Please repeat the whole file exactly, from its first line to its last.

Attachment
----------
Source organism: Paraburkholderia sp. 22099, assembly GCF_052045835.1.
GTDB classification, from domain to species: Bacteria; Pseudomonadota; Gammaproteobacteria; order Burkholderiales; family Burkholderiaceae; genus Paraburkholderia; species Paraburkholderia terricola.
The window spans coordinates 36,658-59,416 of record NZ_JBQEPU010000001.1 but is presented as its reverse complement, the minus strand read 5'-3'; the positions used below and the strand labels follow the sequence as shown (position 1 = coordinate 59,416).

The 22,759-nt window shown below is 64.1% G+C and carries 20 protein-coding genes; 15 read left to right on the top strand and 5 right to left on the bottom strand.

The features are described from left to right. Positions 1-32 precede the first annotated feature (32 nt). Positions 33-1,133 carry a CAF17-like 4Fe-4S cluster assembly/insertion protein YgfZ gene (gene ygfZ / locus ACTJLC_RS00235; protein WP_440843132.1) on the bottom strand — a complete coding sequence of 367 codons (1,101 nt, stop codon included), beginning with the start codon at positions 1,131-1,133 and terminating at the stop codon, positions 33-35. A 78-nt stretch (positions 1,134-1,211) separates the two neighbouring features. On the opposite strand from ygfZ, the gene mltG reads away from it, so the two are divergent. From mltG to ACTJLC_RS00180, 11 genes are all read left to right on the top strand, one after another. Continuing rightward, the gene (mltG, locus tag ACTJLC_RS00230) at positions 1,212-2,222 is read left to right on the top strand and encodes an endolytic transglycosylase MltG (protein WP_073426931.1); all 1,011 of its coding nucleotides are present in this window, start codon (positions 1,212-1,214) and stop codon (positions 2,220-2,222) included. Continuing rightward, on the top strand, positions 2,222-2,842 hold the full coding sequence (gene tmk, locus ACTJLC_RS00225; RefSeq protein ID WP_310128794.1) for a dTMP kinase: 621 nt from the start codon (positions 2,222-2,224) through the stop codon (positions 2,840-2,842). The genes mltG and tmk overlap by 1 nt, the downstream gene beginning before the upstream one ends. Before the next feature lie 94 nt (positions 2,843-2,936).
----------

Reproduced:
Source organism: Paraburkholderia sp. 22099, assembly GCF_052045835.1.
GTDB classification, from domain to species: Bacteria; Pseudomonadota; Gammaproteobacteria; order Burkholderiales; family Burkholderiaceae; genus Paraburkholderia; species Paraburkholderia terricola.
The window spans coordinates 36,658-59,416 of record NZ_JBQEPU010000001.1 but is presented as its reverse complement, the minus strand read 5'-3'; the positions used below and the strand labels follow the sequence as shown (position 1 = coordinate 59,416).

The 22,759-nt window shown below is 64.1% G+C and carries 20 protein-coding genes; 15 read left to right on the top strand and 5 right to left on the bottom strand.

The features are described from left to right. Positions 1-32 precede the first annotated feature (32 nt). Positions 33-1,133 carry a CAF17-like 4Fe-4S cluster assembly/insertion protein YgfZ gene (gene ygfZ / locus ACTJLC_RS00235; protein WP_440843132.1) on the bottom strand — a complete coding sequence of 367 codons (1,101 nt, stop codon included), beginning with the start codon at positions 1,131-1,133 and terminating at the stop codon, positions 33-35. A 78-nt stretch (positions 1,134-1,211) separates the two neighbouring features. On the opposite strand from ygfZ, the gene mltG reads away from it, so the two are divergent. From mltG to ACTJLC_RS00180, 11 genes are all read left to right on the top strand, one after another. Continuing rightward, the gene (mltG, locus tag ACTJLC_RS00230) at positions 1,212-2,222 is read left to right on the top strand and encodes an endolytic transglycosylase MltG (protein WP_073426931.1); all 1,011 of its coding nucleotides are present in this window, start codon (positions 1,212-1,214) and stop codon (positions 2,220-2,222) included. Continuing rightward, on the top strand, positions 2,222-2,842 hold the full coding sequence (gene tmk, locus ACTJLC_RS00225; RefSeq protein ID WP_310128794.1) for a dTMP kinase: 621 nt from the start codon (positions 2,222-2,224) through the stop codon (positions 2,840-2,842). The genes mltG and tmk overlap by 1 nt, the downstream gene beginning before the upstream one ends. Before the next feature lie 94 nt (positions 2,843-2,936).